Does Ubiquitous Learning Call for Ubiquitous Forms of Formal Evaluation? An Evaluand Oriented Responsive Evaluation Model

By Iván M. Jorrín-Abellán and Robert E. Stake.

Published by Ubiquitous Learning: An International Journal

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Ubiquitous Learning is an emerging field that deeply relies on the Ubiquitous Computing paradigm reflecting the pervasive presence of computers in everyday living. In these days of technology reshaping almost everything, it is quite difficult to escape awareness that new forms of living have already arrived. Thereby, this new way of living is also promoting new learning scenarios where handheld devices allow our students to be connected anytime-anywhere.
Ubiquity in time and place also brings ubiquity in expectation and interpretation. However broad the scatter, ubiquitous technology by itself does not guarantee that practical and scholastic learning will take place in those scenarios. A step forward is needed to reflect formally and informally upon current Ubiquitous Learning practices. Educators, developers and curriculum designers should work together in the processes of designing, enacting and evaluating Ubiquitous Learning Environments (ULE). They should become more aware of whether or not a ULE is actually promoting new learning/teaching practices (and perhaps impeding old ones). This is a formidable challenge since much of Ubiquitous Learning is hidden from view, not prominent in experience, and requires special excavating to find.
Ubiquitous Learning necessitates constant innovation due to the incessant growth of new Instructional Computerized Tools. Standard approaches to formal evaluation have difficulty in dynamic, non-summative situations where practitioners play never-ending active and creative roles. To cope with this situation we address the perceived need to adapt and extend traditional evaluation models to these new circumstances. Notably, we will take into account some relevant issues within the UL field such as the increasingly elastic boundaries of Education, emerging agency issues, the serious recognition of learner differences, and the mix of representational modes of our mediated society. A more responsive and situated approach to evaluation seems to us the strategy to better illuminate the shadowed sides of UL.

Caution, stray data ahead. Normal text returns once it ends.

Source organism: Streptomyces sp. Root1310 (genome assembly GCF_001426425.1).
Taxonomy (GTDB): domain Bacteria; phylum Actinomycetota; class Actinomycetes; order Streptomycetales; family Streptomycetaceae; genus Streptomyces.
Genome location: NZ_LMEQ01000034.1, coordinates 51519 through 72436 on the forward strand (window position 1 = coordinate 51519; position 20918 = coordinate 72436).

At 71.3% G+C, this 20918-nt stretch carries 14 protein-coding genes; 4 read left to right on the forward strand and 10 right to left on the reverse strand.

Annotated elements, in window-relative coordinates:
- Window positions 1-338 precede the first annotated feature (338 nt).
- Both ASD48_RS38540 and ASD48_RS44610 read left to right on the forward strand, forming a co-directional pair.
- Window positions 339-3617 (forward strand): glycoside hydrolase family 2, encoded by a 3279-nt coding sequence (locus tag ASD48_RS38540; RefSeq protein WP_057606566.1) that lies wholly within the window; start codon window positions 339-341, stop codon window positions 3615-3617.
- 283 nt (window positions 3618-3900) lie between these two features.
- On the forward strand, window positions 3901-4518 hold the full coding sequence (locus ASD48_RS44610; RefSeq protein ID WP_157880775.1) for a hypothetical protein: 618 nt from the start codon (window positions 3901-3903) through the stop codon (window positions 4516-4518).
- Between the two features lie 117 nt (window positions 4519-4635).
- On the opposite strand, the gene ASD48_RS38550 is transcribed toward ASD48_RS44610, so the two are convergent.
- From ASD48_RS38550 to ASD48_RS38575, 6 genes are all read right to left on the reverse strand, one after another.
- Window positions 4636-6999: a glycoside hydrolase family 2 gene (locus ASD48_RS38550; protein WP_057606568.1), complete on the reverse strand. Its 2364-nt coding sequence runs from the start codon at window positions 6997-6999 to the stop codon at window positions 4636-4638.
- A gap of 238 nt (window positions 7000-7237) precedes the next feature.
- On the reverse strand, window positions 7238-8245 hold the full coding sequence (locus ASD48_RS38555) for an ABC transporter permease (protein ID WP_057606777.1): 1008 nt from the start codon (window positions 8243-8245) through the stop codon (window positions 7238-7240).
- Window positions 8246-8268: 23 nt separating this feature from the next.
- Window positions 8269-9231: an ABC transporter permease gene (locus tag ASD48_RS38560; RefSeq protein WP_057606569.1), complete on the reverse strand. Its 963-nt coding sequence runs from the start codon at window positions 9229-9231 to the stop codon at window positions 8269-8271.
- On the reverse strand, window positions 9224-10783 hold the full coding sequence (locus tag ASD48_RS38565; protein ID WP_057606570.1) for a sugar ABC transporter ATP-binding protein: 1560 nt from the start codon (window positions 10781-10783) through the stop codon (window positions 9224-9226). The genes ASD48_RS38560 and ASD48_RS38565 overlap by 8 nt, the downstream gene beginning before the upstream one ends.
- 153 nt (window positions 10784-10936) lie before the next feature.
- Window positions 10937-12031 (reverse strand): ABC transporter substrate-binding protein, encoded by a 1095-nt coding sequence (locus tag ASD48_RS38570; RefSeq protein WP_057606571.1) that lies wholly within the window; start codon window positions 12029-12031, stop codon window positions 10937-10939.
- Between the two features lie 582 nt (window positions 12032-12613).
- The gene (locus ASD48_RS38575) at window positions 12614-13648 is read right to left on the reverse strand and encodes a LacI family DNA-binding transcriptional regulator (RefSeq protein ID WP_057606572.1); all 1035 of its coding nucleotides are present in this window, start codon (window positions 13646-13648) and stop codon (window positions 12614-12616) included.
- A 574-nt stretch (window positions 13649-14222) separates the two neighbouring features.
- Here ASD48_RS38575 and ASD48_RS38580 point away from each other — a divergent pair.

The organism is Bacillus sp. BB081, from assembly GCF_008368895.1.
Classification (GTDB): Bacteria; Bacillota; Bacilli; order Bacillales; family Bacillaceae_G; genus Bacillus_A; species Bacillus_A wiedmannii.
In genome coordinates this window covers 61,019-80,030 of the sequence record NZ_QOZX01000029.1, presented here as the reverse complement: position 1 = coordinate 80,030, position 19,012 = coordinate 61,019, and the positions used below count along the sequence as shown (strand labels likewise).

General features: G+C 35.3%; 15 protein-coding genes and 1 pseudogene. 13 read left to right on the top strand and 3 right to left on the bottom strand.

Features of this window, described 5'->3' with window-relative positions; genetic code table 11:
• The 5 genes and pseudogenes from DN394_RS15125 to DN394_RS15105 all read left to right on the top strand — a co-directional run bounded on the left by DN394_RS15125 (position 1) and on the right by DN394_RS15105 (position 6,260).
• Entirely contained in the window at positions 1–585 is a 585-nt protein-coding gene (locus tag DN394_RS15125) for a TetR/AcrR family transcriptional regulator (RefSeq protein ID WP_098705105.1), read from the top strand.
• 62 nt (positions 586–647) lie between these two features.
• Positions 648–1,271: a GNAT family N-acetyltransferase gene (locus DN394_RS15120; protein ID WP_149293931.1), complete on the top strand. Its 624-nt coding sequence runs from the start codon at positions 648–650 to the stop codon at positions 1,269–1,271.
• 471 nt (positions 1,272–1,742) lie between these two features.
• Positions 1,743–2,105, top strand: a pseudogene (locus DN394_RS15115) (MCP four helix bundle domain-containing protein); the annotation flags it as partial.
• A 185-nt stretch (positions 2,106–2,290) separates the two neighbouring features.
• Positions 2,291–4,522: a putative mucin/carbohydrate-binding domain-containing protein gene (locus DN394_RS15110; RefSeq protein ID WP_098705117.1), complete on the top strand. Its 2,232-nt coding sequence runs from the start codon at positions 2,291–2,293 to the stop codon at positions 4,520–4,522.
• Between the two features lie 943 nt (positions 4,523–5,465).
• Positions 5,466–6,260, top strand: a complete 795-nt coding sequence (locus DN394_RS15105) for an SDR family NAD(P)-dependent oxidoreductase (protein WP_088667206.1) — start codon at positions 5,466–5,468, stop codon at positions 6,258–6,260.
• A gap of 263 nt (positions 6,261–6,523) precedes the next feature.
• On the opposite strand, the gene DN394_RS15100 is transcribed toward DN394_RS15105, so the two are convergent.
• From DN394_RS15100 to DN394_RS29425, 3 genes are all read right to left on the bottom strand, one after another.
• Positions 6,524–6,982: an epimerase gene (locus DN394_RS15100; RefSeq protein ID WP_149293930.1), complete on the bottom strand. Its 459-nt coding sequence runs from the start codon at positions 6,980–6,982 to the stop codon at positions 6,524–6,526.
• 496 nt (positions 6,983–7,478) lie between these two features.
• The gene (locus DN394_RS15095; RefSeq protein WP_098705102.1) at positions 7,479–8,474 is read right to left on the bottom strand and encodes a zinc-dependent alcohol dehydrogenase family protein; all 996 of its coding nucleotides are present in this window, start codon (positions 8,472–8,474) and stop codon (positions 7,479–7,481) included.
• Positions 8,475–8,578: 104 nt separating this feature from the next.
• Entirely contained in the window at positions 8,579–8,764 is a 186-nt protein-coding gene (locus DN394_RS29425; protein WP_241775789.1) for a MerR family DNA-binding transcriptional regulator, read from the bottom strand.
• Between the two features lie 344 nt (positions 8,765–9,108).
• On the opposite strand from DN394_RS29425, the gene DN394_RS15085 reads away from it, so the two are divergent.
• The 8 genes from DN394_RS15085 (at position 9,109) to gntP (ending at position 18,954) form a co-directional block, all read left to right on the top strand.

Keywords: Ubiquitous Learning, Computer Supported Collaborative Learning, Responsive Evaluation

Ubiquitous Learning: An International Journal, Volume 1, Issue 3, pp.71-82. Article: Print (Spiral Bound). Article: Electronic (PDF File; 2.152MB).

Dr. Iván M. Jorrín-Abellán

Fulbright Visiting Scholar, Center for Instructional Research and Curriculum Evaluation, University of Illinois at Urbana Champaign, Champaign, Illinois, USA

Iván M. Jorrin-Abellan received the M.A. and the PhD degrees in Psychology and Pedagogy from University of Valladolid, Spain, in 2001 and 2007, respectively. He is an Associate Professor at the same University.His current research efforts are devoted to the study of the educational implications of Computer Supported Collaborative Learning with special emphasis on the evaluation of these particular educational settings. At the present time he is working at the University of Illiniois at Urbana-Champaign with a Posdoctoral Fulbright Fellowship.

Dr. Robert E. Stake

Director, Center for Instructional Research and Curriculum Evaluation, University of Illinois at Urbana-Champaign, Champaign, IL, USA

Professor Stake received his B.A. in Mathematics with a minor in naval science and Spanish from the University of Nebraska in 1950. He graduated with an M.A. in educational psychology in 1954 from this university. In 1958, he received his Ph.D. in psychology from Princeton University. From 1955 to 1958, he was a Psychometric Fellow at the Educational Testing Service. Then, an Associate Professor and Faculty Research Coordinator of the College of Education at the University of Nebraska at Lincoln. In 1963, he arrived at the University of Illinois at Urbana-Champaign. In 1975, he became director of CIRCE. He has been active in the program evaluation profession and has promoted an approach to evaluation methods called “responsive evaluation.”